Combined, these measures (if passed as drafted) should provide the ATO with more timely information to support earlier detection and proactive prevention of non-payment of superannuation owed to employees.

The ATO will have a suite of enforcement and collection tools for employers who break the law, including:golden egg in nest

  • strengthened arrangements for director penalty notices and security deposits for superannuation and other tax-related liabilities;
  • the ability (for the first time) to apply for court-ordered penalties, including up to 12 months imprisonment; and
  • the ability to require employers to undertake training.

The Government's commitment to a Director Identification Number will also help identify those directors who are robbing their employees of their superannuation.

The Government introduced legislation last year to implement another recommendation by the Working Group to close a loophole that could be used by unscrupulous employers to short-change employees who use salary sacrifice arrangements, and will progress that legislation along with this broader compliance Bill.


ATO warning regarding small business record-keeping

According to the ATO, of all of the things that can cause small businesses to fold, "high on that list is poor record keeping".

More than half of the businesses they visited in their Protecting honest business campaign needed to improve their record keeping. 

Issues they found include businesses:light bulb with ideas

  • estimating their sales and income;
  • using the 'no sale' and 'void' button on cash registers when taking cash payments;
  • not keeping cash register tapes and not reconciling at the end of the day; and
  • paying their employees cash-in-hand.

They are writing to these businesses to recommend they attend one of the ATO's record keeping workshops, which cover why good record keeping is important and how it will save them time.


ATO data matching program – Visa Holders

The ATO will acquire information on holders of a Visa from the Department of Immigration and Border Protection for the 2017/18, 2018/19 and 2019/20 financial years.

It is estimated that records of 20 million individuals will be obtained over the course of the three year period. 

These records will be electronically matched with ATO data holdings to identify non-compliance with obligations under taxation and superannuation laws, as well as (for example) support compliance activities under Australia's foreign investment rules.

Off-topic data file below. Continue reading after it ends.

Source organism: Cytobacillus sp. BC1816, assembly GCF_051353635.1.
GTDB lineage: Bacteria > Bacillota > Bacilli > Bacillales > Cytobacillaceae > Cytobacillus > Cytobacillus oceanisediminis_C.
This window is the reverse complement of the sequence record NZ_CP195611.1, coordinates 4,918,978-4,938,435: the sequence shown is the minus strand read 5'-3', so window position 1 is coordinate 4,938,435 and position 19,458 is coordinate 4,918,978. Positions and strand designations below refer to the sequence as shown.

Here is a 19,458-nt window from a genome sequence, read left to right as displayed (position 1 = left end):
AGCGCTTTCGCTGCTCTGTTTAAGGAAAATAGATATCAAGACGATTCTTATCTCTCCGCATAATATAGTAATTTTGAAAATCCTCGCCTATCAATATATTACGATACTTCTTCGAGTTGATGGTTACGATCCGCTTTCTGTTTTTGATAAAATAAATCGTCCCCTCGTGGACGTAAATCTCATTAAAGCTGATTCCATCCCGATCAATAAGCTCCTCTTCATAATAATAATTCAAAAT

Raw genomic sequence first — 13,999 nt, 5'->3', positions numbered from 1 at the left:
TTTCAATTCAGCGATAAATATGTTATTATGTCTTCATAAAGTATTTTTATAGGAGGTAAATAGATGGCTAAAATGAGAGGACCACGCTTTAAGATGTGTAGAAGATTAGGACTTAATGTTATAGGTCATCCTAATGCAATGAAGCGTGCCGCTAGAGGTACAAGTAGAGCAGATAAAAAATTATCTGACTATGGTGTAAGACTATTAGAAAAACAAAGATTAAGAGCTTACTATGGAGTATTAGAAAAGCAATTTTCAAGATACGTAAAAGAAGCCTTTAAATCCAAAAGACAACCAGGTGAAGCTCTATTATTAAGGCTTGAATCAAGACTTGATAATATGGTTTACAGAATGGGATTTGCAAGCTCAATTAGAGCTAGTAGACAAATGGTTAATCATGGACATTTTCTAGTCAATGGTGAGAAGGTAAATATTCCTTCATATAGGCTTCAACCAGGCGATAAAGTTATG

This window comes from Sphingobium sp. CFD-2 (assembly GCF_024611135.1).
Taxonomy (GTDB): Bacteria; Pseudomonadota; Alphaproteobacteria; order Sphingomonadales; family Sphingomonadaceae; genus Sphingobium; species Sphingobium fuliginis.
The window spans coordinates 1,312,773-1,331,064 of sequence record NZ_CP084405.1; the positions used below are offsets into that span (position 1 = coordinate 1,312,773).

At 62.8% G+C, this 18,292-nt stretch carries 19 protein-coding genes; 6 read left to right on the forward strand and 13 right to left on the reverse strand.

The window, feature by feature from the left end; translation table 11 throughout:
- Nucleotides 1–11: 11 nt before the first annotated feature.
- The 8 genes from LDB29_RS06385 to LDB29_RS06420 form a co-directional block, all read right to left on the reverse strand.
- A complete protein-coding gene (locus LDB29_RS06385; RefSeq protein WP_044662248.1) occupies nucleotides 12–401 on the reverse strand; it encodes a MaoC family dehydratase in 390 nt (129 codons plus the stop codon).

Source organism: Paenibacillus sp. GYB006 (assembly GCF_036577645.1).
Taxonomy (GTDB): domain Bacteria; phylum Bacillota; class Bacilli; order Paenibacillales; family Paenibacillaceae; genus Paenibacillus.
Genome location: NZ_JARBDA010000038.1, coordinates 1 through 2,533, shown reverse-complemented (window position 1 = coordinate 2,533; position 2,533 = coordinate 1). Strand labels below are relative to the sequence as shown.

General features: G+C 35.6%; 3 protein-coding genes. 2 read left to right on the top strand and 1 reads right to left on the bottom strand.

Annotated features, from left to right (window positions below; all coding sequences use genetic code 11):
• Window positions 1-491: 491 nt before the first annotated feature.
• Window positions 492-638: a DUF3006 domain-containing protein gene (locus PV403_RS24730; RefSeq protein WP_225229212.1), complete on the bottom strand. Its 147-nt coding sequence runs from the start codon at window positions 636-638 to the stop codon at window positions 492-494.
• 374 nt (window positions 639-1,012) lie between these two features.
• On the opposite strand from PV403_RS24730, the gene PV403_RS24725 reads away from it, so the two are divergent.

Review of rules for early release of superannuation

The Government has announced that Treasury will review the current rules governing early release of superannuation on grounds of severe financial hardship and compassionate grounds.

It will also review whether, and the circumstances in which, a perpetrator's superannuation should be available to pay compensation or restitution to victims of crime.

The review will not examine other general conditions of release for superannuation.

The Government also announced that it will transfer the regulatory role of administering the early release of superannuation benefits on compassionate grounds from the Department of Human Services to the ATO in 2018, to enable the ATO to provide a more streamlined service to members.


ATO extends due date for 2016/17 SMSF returns

numbers on paper calculator

The ATO will extend the due date for lodgement of self-managed superannuation fund (SMSF) annual returns for 2016/17 to 30 June 2018.

Deputy Commissioner James O'Halloran said "We recognise there are some major new considerations and decisions for SMSFs and their advisers to make in this first financial year of operation of the superannuation reforms that came into effect from 1 July 2017.

"We have therefore decided to extend the lodgement date for 2016/17 SMSF annual returns so that SMSF trustees and their advisers can focus on these important matters."


Taskforce to help digitise small business

The Government has established a Small Business Digital Taskforce, to be headed by entrepreneur Mark Bouris AM, to ensure more Australian small businesses can thrive in an increasingly digital economy.laptops leaning



Mark Bouris said: "When a business begins to digitise and use digital tools, it opens up new

 opportunities to grow, diversify revenue streams, find talent, access finance, work smarter and enhance the value of the business when it is time to sell. If you're not going digital, you should be."

Deloitte research has found that small businesses with advanced levels of digital engagement are 1.5 times more likely to be growing revenue, 8 times more likely to be creating jobs and 14 times more likely to be innovating.

The Taskforce will conduct a series of meetings, workshops and 'hackathons' with businesses over the coming months to explore impediments for business in engaging with digital technologies and how these impediments might be addressed.



Please Note: Many of the comments in this publication are general in nature and anyone intending to apply the information to practical circumstances should seek professional advice to independently verify their interpretation and the information's applicability to their particular circumstances.